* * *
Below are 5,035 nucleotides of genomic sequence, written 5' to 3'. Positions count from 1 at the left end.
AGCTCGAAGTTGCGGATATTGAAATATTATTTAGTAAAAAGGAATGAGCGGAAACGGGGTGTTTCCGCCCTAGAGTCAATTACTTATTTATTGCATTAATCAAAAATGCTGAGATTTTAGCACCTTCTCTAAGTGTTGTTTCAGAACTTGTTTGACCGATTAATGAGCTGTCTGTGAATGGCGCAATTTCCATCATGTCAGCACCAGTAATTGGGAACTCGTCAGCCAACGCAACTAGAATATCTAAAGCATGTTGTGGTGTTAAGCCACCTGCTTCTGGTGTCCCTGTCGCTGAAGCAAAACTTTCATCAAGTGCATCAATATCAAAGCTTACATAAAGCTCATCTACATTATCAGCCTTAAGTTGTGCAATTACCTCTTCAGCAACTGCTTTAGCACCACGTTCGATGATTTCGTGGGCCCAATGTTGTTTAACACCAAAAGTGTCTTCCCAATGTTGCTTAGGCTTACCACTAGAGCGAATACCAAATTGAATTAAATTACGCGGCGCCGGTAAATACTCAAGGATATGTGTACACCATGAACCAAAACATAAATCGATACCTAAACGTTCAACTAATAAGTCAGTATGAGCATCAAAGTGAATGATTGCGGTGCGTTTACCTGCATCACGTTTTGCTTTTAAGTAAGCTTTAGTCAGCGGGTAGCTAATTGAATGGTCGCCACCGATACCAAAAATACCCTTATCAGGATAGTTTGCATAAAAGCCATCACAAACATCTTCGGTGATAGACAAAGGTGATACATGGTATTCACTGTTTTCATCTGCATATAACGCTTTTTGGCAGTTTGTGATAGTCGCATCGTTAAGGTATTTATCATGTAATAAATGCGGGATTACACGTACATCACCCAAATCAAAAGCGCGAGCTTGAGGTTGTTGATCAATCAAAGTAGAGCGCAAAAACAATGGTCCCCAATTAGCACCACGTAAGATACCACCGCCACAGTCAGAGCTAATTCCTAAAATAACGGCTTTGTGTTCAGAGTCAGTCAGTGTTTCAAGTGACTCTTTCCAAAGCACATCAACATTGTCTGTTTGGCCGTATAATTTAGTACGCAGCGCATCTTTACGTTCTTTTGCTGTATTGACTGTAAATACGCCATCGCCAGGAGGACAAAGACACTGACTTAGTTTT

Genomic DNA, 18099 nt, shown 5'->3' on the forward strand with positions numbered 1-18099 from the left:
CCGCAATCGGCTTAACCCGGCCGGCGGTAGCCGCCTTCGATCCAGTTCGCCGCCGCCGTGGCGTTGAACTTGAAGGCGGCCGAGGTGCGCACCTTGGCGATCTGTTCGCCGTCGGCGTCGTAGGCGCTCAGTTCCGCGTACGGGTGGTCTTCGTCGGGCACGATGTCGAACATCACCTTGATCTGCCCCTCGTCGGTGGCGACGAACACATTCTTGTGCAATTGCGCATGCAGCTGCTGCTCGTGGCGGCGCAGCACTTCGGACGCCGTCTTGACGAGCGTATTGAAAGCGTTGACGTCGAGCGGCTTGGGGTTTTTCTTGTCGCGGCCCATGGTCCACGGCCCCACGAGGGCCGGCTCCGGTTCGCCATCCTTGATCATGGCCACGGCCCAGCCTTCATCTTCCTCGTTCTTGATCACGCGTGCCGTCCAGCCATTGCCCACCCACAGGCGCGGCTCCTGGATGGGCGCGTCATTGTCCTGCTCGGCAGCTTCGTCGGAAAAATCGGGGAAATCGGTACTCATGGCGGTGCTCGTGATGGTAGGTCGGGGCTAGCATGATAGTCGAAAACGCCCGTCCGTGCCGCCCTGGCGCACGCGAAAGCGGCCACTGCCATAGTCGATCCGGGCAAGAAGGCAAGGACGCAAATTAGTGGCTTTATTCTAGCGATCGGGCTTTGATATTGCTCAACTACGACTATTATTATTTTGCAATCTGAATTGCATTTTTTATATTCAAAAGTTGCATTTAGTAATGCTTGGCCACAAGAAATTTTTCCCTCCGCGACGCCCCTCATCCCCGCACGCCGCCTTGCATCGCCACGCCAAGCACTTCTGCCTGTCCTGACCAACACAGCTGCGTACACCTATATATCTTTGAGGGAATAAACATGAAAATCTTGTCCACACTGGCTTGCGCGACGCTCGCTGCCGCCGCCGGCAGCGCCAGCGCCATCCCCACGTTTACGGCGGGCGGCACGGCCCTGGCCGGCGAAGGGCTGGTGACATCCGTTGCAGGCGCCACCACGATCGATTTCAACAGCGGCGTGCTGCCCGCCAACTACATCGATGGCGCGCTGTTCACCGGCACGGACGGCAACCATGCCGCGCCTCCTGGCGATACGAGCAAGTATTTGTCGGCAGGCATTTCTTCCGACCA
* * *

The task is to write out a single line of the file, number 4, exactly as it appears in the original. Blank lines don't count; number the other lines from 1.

CCGCAATCGGCTTAACCCGGCCGGCGGTAGCCGCCTTCGATCCAGTTCGCCGCCGCCGTGGCGTTGAACTTGAAGGCGGCCGAGGTGCGCACCTTGGCGATCTGTTCGCCGTCGGCGTCGTAGGCGCTCAGTTCCGCGTACGGGTGGTCTTCGTCGGGCACGATGTCGAACATCACCTTGATCTGCCCCTCGTCGGTGGCGACGAACACATTCTTGTGCAATTGCGCATGCAGCTGCTGCTCGTGGCGGCGCAGCACTTCGGACGCCGTCTTGACGAGCGTATTGAAAGCGTTGACGTCGAGCGGCTTGGGGTTTTTCTTGTCGCGGCCCATGGTCCACGGCCCCACGAGGGCCGGCTCCGGTTCGCCATCCTTGATCATGGCCACGGCCCAGCCTTCATCTTCCTCGTTCTTGATCACGCGTGCCGTCCAGCCATTGCCCACCCACAGGCGCGGCTCCTGGATGGGCGCGTCATTGTCCTGCTCGGCAGCTTCGTCGGAAAAATCGGGGAAATCGGTACTCATGGCGGTGCTCGTGATGGTAGGTCGGGGCTAGCATGATAGTCGAAAACGCCCGTCCGTGCCGCCCTGGCGCACGCGAAAGCGGCCACTGCCATAGTCGATCCGGGCAAGAAGGCAAGGACGCAAATTAGTGGCTTTATTCTAGCGATCGGGCTTTGATATTGCTCAACTACGACTATTATTATTTTGCAATCTGAATTGCATTTTTTATATTCAAAAGTTGCATTTAGTAATGCTTGGCCACAAGAAATTTTTCCCTCCGCGACGCCCCTCATCCCCGCACGCCGCCTTGCATCGCCACGCCAAGCACTTCTGCCTGTCCTGACCAACACAGCTGCGTACACCTATATATCTTTGAGGGAATAAACATGAAAATCTTGTCCACACTGGCTTGCGCGACGCTCGCTGCCGCCGCCGGCAGCGCCAGCGCCATCCCCACGTTTACGGCGGGCGGCACGGCCCTGGCCGGCGAAGGGCTGGTGACATCCGTTGCAGGCGCCACCACGATCGATTTCAACAGCGGCGTGCTGCCCGCCAACTACATCGATGGCGCGCTGTTCACCGGCACGGACGGCAACCATGCCGCGCCTCCTGGCGATACGAGCAAGTATTTGTCGGCAGGCATTTCTTCCGACCA